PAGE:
BROOKE GLADSTONE: I just don't understand how the music industry can be so morally upright about piracy, when sanctioning it on Canal Street, not sanctioning it at say, Kim's record store in New York City; the industry is essentially changing its rules, breaking its own rules? Do you see this as hypocrisy or just savvy marketing?
OLIVER WANG: I think the difference between them is the kind of piracy that the record industry is really afraid of is where people are taking entire albums. That prevents a sale from happening of a legitimate album that a record label is going to profit from. So if the bottom line is selling CDs, if a mixtape assists that, then they're willing to look the other way.
BROOKE GLADSTONE: But if the future of the record industry, as many people say, isn't selling CDs but actually selling individual songs over the Internet, then a mixtape would interfere with a lot of sales.
OLIVER WANG: But record labels are still stuck in a very traditional mode of they want people to walk into a store to buy a CD, and that's the way that they can sort of count their chips. I think over time they're going to have to find ways of adjusting to that. But so far very few labels, especially the biggest labels, have shown the interest in making that transition.
BROOKE GLADSTONE: Can you give me an example of an artist that has really benefited from this strange kind of "viral leakage"?
OLIVER WANG: The most famous contemporary hip hop artist who's benefited from mixtapes has probably been 50 Cent. And the reason why his example stands out is that these mixtapes that 50 was putting out basically served as unofficial albums. I mean, they were effectively albums because there were original material on there and it was helping to create an awareness around him as an artist. And that eventually led him to get signed by Dr. Dre and Eminem and really propelled his career from then. I mean, by the point that 50 had put out his debut album, in some ways he had already put out four debut albums because of the mixtapes.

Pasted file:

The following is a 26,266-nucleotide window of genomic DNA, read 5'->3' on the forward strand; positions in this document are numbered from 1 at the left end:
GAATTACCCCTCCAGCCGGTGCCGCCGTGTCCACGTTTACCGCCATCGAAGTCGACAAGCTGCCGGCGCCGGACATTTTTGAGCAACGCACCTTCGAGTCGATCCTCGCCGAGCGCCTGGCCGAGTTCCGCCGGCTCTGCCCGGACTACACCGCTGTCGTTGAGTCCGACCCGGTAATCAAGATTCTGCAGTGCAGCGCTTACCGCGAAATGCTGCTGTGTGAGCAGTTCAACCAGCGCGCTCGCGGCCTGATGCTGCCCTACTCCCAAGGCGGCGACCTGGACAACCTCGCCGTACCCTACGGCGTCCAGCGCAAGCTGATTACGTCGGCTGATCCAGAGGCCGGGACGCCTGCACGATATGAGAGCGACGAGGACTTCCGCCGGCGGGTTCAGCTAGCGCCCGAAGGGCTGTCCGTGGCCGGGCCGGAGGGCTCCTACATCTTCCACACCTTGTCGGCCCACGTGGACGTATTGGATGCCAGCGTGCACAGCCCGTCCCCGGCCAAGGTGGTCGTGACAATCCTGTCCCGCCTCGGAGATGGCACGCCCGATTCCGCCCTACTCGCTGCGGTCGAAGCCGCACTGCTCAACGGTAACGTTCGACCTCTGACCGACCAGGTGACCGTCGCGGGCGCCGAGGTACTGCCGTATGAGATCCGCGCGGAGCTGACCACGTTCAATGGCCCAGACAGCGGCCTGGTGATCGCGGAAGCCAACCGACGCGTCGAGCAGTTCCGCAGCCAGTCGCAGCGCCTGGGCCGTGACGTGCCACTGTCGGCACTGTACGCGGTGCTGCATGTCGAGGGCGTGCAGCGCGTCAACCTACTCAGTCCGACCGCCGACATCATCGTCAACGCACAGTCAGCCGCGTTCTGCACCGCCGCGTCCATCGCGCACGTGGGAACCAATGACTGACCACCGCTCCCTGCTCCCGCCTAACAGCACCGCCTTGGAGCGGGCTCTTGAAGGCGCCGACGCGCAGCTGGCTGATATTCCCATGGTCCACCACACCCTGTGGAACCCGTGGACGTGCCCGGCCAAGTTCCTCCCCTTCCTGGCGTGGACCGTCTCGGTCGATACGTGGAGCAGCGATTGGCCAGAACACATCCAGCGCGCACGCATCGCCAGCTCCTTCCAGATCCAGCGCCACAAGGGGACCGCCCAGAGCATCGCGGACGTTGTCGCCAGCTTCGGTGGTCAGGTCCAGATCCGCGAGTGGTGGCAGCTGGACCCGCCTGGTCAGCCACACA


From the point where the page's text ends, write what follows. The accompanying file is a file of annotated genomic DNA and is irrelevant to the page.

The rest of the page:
BROOKE GLADSTONE: Now, what's the difference between self publishing a mixtape and self publishing an album? Was there a DJ on his mixtape? Did it include other artists?
OLIVER WANG: 50's CDs came out through DJ Whoo Kid and the mixtapes that they put out were originally a collaboration between Whoo Kid and 50. And it was sort of mutually beneficial. Having an up and coming artist of 50 Cent's caliber helped raised Whoo Kid's profile, but Whoo Kid's popularity as a mixtape DJ gave 50 Cent an instant audience from recording with him.
BROOKE GLADSTONE: So a mixtape is a way for a fan to get the jump on new music. Who's buying 'em?
OLIVER WANG: The sales of mixtapes used to be very regional. The only way that you could get a DJ Clue tapes is if you lived in New York. But with the advent of Internet sales, it's really expanded the market. You've seen this happen with a lot of Southern artists who've really benefit from the exposure and having people in the Northeast and California buy their tapes. But certainly a lot of these mixtape distributors and dealers sell a lot of music overseas. And I researched a story on mixtapes and found out that the military is actually one place where a lot of these tapes are going to because soldiers out in the field don't really have very many other means of accessing new music.
BROOKE GLADSTONE: All right. Oliver, thank you very much.
OLIVER WANG: Thank you for having me. It was a pleasure.
BROOKE GLADSTONE: Oliver Wang is editor and co author of Classic Material: The Hip Hop Album Guide.